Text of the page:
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Screen for chemical modulators of autophagy reveals novel therapeutic inhibitors of mTORC1 signaling.

Balgi AD, Fonseca BD, Donohue E, Tsang TC, Lajoie P, Proud CG, Nabi IR, Roberge M - PLoS ONE (2009)

Bottom Line: The compounds did not inhibit mTORC2, which also contains mTOR as a catalytic subunit, suggesting that they do not inhibit mTOR catalytic activity but rather inhibit signaling to mTORC1. mTORC1 inhibition and autophagosome accumulation induced by perhexiline, niclosamide or rottlerin were rapidly reversed upon drug withdrawal whereas amiodarone inhibited mTORC1 essentially irreversibly.By contrast, transient exposure to the mTORC1 inhibitor rapamycin caused essentially irreversible mTORC1 inhibition, sustained inhibition of cell growth and no selective cell killing in starvation.The observation that drugs already approved for human use can reversibly inhibit mTORC1 and stimulate autophagy should greatly facilitate the preclinical and clinical testing of mTORC1 inhibition for indications such as tuberous sclerosis, diabetes, cardiovascular disease and cancer.

View Article: PubMed Central - PubMed

Affiliation: Department of Biochemistry and Molecular Biology, University of British Columbia, Vancouver, British Columbia, Canada.

ABSTRACT

Background: Mammalian target of rapamycin complex 1 (mTORC1) is a protein kinase that relays nutrient availability signals to control numerous cellular functions including autophagy, a process of cellular self-eating activated by nutrient depletion. Addressing the therapeutic potential of modulating mTORC1 signaling and autophagy in human disease requires active chemicals with pharmacologically desirable properties.

Methodology/principal findings: Using an automated cell-based assay, we screened a collection of >3,500 chemicals and identified three approved drugs (perhexiline, niclosamide, amiodarone) and one pharmacological reagent (rottlerin) capable of rapidly increasing autophagosome content. Biochemical assays showed that the four compounds stimulate autophagy and inhibit mTORC1 signaling in cells maintained in nutrient-rich conditions. The compounds did not inhibit mTORC2, which also contains mTOR as a catalytic subunit, suggesting that they do not inhibit mTOR catalytic activity but rather inhibit signaling to mTORC1. mTORC1 inhibition and autophagosome accumulation induced by perhexiline, niclosamide or rottlerin were rapidly reversed upon drug withdrawal whereas amiodarone inhibited mTORC1 essentially irreversibly. TSC2, a negative regulator of mTORC1, was required for inhibition of mTORC1 signaling by rottlerin but not for mTORC1 inhibition by perhexiline, niclosamide and amiodarone. Transient exposure of immortalized mouse embryo fibroblasts to these drugs was not toxic in nutrient-rich conditions but led to rapid cell death by apoptosis in starvation conditions, by a mechanism determined in large part by the tuberous sclerosis complex protein TSC2, an upstream regulator of mTORC1. By contrast, transient exposure to the mTORC1 inhibitor rapamycin caused essentially irreversible mTORC1 inhibition, sustained inhibition of cell growth and no selective cell killing in starvation.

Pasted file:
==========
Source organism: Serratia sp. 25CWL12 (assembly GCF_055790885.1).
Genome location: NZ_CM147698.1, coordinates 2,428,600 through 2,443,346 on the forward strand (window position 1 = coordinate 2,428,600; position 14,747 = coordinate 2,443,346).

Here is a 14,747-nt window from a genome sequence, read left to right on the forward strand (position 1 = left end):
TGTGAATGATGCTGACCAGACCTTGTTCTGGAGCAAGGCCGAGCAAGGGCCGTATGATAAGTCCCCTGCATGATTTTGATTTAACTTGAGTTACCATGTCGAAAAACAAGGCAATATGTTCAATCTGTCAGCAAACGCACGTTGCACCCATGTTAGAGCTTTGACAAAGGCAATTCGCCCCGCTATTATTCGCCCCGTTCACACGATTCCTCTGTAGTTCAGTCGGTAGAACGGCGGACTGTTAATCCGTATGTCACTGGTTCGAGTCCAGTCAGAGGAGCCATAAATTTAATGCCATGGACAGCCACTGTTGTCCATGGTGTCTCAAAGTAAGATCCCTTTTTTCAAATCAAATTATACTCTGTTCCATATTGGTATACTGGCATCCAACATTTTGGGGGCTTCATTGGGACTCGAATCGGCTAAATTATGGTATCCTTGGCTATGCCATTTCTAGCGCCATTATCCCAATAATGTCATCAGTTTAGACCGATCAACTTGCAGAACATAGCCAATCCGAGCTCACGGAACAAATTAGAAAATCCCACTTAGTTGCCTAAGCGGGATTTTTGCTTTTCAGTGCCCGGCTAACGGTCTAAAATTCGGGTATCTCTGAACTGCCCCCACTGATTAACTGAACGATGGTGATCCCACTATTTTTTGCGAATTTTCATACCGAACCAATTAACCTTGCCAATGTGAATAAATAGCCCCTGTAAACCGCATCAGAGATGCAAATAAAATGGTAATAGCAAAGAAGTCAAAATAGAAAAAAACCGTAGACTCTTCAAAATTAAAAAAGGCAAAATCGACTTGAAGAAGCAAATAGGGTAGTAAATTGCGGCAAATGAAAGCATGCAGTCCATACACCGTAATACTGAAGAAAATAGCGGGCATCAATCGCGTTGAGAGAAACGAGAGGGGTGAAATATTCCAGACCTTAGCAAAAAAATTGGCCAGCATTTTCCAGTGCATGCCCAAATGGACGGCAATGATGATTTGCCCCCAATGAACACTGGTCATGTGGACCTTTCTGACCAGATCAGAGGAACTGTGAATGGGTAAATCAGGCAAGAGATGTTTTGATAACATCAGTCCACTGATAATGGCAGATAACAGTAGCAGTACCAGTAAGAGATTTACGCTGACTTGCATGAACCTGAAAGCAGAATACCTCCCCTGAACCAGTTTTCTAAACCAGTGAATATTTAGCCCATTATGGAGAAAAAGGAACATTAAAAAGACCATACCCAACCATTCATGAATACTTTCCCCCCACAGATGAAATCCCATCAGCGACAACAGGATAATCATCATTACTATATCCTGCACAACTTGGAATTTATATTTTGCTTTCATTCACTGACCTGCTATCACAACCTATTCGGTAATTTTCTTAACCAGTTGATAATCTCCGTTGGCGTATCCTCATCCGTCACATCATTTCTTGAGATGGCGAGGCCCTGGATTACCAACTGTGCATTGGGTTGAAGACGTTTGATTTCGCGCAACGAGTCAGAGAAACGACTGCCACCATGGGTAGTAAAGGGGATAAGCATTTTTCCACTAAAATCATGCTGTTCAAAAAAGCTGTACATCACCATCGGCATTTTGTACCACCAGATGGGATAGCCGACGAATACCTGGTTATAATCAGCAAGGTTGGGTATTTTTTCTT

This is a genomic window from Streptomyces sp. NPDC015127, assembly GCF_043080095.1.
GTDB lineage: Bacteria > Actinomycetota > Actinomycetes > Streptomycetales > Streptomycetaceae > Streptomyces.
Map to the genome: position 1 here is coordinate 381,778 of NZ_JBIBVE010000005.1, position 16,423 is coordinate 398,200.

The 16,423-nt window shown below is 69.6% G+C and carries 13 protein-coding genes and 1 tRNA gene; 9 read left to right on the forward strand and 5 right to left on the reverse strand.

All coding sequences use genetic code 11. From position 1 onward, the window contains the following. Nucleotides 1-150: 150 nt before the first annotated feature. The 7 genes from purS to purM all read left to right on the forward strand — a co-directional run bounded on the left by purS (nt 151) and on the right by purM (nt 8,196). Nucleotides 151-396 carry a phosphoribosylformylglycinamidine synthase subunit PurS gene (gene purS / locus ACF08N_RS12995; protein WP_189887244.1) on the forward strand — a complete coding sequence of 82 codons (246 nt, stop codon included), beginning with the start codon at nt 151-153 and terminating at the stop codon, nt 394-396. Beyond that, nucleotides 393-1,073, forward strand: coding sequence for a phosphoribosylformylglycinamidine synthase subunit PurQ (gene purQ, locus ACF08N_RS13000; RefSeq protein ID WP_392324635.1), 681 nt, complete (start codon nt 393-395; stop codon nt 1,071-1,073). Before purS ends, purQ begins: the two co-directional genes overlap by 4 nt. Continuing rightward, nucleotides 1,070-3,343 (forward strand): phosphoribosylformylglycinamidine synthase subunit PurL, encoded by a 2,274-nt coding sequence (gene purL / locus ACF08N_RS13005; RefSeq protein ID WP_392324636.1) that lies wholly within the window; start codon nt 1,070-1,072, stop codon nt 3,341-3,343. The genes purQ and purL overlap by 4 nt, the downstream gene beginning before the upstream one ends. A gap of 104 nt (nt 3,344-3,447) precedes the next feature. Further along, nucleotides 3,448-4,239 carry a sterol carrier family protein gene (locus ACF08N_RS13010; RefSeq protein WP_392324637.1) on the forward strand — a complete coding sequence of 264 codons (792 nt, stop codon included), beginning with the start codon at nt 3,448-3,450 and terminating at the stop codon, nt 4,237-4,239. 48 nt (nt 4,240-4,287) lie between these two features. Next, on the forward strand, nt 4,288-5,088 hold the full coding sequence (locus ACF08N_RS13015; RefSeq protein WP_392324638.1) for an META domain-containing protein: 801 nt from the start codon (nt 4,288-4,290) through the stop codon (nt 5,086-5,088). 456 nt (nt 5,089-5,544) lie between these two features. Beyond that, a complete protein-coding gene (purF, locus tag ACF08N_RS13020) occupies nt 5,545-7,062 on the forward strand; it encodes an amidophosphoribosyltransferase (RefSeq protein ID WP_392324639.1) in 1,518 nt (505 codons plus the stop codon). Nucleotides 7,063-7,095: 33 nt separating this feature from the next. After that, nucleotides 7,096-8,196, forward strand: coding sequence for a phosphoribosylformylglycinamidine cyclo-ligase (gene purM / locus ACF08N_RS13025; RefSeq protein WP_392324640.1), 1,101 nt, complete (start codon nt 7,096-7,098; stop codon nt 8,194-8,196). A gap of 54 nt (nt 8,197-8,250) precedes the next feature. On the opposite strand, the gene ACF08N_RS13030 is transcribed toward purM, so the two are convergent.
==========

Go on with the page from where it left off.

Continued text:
Conclusion/significance: The observation that drugs already approved for human use can reversibly inhibit mTORC1 and stimulate autophagy should greatly facilitate the preclinical and clinical testing of mTORC1 inhibition for indications such as tuberous sclerosis, diabetes, cardiovascular disease and cancer.

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Visualization of punctate EGFP-LC3 in cells treated with autophagy-modulating compounds.MCF-7 cells stably expressing EGFP-LC3 were treated for 4 h with DMSO (control), 10 µM perhexiline, 10 µM niclosamide, 50 µM amiodarone or 3 µM rottlerin. Photographs show stacks of confocal sections spanning the entire cell thickness.
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pone-0007124-g002: Visualization of punctate EGFP-LC3 in cells treated with autophagy-modulating compounds.MCF-7 cells stably expressing EGFP-LC3 were treated for 4 h with DMSO (control), 10 µM perhexiline, 10 µM niclosamide, 50 µM amiodarone or 3 µM rottlerin. Photographs show stacks of confocal sections spanning the entire cell thickness.

Mentions: To verify that the punctate EGFP-LC3 fluorescence induced by the four chemicals represented autophagosome formation rather than, for instance, fluorescent drug precipitates, EGFP-LC3 fluorescence was examined at higher resolution by laser confocal microscopy. As expected, non-treated cells showed diffuse EGFP-LC3 fluorescence with few punctate structures (Fig. 2). Incubation with perhexiline, niclosamide, amiodarone or rottlerin for 4 h induced the appearance of a large number of EGFP-LC3-labeled cytoplasmic vesicles consistent with autophagosome formation (Fig. 2).